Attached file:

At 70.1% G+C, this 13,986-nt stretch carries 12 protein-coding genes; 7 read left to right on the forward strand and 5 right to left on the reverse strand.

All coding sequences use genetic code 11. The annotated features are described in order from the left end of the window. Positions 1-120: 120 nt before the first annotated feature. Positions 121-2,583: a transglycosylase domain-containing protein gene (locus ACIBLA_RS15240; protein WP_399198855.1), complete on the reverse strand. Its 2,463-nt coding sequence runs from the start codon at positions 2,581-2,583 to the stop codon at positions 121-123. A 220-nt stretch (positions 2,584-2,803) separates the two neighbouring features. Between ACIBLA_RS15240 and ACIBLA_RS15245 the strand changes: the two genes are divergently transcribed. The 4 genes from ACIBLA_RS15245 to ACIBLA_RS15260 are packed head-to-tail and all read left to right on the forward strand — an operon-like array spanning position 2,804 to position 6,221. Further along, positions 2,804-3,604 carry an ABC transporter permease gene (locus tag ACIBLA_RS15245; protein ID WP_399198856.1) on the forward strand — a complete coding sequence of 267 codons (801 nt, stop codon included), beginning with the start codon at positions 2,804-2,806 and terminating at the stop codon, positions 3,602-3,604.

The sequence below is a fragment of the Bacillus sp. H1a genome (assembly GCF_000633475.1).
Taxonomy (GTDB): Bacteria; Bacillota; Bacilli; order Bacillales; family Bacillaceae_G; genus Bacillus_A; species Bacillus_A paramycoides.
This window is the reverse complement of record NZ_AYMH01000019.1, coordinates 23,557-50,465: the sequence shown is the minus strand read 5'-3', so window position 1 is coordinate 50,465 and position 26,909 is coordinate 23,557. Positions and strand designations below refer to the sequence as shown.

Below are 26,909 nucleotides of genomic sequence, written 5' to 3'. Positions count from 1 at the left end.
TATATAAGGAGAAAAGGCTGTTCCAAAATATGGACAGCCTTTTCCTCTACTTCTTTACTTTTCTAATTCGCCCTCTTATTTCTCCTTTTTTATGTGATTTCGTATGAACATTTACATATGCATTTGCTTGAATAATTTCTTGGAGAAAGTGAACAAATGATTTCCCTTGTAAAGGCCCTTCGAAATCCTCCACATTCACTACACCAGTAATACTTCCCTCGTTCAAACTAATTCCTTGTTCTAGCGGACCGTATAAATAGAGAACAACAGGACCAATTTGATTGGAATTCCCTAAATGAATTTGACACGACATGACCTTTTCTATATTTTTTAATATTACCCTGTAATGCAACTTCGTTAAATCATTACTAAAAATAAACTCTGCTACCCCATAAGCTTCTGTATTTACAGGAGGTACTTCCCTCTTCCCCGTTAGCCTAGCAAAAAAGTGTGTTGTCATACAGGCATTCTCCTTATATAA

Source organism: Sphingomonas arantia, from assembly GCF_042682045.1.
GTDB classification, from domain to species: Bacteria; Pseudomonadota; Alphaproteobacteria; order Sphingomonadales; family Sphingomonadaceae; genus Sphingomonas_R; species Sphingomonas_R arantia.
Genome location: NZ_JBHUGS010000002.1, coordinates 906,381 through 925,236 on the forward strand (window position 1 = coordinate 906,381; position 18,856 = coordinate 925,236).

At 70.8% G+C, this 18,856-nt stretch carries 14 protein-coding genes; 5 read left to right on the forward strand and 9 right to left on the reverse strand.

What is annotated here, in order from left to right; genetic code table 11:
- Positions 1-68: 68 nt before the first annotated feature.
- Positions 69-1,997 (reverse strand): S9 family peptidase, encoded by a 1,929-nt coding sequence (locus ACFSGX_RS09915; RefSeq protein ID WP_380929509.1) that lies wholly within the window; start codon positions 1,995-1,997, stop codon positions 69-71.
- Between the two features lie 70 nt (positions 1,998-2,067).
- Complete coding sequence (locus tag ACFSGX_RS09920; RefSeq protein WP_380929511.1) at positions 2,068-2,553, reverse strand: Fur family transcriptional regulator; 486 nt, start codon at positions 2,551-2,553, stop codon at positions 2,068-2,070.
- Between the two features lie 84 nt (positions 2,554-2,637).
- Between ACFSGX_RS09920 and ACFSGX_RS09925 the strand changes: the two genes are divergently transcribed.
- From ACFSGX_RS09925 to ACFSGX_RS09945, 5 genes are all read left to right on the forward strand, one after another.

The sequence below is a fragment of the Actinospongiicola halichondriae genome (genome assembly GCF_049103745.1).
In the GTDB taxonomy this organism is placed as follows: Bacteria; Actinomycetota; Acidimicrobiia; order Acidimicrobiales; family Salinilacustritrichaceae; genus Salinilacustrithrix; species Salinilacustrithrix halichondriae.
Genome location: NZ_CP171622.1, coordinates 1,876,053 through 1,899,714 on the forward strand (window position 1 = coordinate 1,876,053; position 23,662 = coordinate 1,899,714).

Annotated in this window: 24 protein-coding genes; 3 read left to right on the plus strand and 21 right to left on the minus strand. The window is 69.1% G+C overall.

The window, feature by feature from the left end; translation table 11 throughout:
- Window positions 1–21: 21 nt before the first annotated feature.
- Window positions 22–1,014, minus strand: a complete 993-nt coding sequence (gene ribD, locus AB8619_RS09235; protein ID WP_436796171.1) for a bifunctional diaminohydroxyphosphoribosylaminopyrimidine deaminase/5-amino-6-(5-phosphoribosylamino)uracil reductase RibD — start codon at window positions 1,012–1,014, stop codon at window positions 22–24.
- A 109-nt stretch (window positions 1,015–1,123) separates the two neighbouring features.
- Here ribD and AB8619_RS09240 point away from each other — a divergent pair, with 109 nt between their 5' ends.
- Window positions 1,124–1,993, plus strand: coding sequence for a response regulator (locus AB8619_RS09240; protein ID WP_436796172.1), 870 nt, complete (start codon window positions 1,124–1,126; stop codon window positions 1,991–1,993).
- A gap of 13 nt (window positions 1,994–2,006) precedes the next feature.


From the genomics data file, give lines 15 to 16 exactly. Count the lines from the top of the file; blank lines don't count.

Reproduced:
- Between the two features lie 70 nt (positions 1,998-2,067).
- Complete coding sequence (locus tag ACFSGX_RS09920; RefSeq protein WP_380929511.1) at positions 2,068-2,553, reverse strand: Fur family transcriptional regulator; 486 nt, start codon at positions 2,551-2,553, stop codon at positions 2,068-2,070.